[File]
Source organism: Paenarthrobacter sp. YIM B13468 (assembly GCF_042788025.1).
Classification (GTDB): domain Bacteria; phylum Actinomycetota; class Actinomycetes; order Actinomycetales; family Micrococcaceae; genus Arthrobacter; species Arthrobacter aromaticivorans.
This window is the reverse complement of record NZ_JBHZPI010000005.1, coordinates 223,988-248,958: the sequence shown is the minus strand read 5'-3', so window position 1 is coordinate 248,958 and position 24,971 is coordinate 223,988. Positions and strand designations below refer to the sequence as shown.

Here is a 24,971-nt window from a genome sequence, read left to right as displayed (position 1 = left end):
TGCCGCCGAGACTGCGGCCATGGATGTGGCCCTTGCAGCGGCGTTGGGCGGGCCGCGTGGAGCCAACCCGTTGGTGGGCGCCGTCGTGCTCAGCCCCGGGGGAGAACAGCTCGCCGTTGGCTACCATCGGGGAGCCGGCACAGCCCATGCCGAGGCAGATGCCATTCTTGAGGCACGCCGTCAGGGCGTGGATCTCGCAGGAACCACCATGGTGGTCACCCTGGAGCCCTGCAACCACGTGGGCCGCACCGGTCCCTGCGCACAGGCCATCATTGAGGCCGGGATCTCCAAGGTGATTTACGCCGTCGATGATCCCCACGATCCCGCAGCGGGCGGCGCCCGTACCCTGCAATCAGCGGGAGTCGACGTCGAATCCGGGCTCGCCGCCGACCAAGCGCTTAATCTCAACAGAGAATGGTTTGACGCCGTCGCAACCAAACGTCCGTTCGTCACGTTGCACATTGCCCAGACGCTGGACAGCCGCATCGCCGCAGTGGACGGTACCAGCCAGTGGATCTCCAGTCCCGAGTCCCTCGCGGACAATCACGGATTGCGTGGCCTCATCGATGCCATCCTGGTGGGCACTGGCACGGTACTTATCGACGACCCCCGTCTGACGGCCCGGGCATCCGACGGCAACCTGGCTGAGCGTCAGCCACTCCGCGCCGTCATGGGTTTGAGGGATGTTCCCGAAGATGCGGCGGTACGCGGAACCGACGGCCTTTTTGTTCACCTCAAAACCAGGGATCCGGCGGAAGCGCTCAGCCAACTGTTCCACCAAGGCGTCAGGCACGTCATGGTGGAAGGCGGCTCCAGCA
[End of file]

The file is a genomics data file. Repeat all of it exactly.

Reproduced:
Source organism: Paenarthrobacter sp. YIM B13468 (assembly GCF_042788025.1).
Classification (GTDB): domain Bacteria; phylum Actinomycetota; class Actinomycetes; order Actinomycetales; family Micrococcaceae; genus Arthrobacter; species Arthrobacter aromaticivorans.
This window is the reverse complement of record NZ_JBHZPI010000005.1, coordinates 223,988-248,958: the sequence shown is the minus strand read 5'-3', so window position 1 is coordinate 248,958 and position 24,971 is coordinate 223,988. Positions and strand designations below refer to the sequence as shown.

Here is a 24,971-nt window from a genome sequence, read left to right as displayed (position 1 = left end):
TGCCGCCGAGACTGCGGCCATGGATGTGGCCCTTGCAGCGGCGTTGGGCGGGCCGCGTGGAGCCAACCCGTTGGTGGGCGCCGTCGTGCTCAGCCCCGGGGGAGAACAGCTCGCCGTTGGCTACCATCGGGGAGCCGGCACAGCCCATGCCGAGGCAGATGCCATTCTTGAGGCACGCCGTCAGGGCGTGGATCTCGCAGGAACCACCATGGTGGTCACCCTGGAGCCCTGCAACCACGTGGGCCGCACCGGTCCCTGCGCACAGGCCATCATTGAGGCCGGGATCTCCAAGGTGATTTACGCCGTCGATGATCCCCACGATCCCGCAGCGGGCGGCGCCCGTACCCTGCAATCAGCGGGAGTCGACGTCGAATCCGGGCTCGCCGCCGACCAAGCGCTTAATCTCAACAGAGAATGGTTTGACGCCGTCGCAACCAAACGTCCGTTCGTCACGTTGCACATTGCCCAGACGCTGGACAGCCGCATCGCCGCAGTGGACGGTACCAGCCAGTGGATCTCCAGTCCCGAGTCCCTCGCGGACAATCACGGATTGCGTGGCCTCATCGATGCCATCCTGGTGGGCACTGGCACGGTACTTATCGACGACCCCCGTCTGACGGCCCGGGCATCCGACGGCAACCTGGCTGAGCGTCAGCCACTCCGCGCCGTCATGGGTTTGAGGGATGTTCCCGAAGATGCGGCGGTACGCGGAACCGACGGCCTTTTTGTTCACCTCAAAACCAGGGATCCGGCGGAAGCGCTCAGCCAACTGTTCCACCAAGGCGTCAGGCACGTCATGGTGGAAGGCGGCTCCAGCA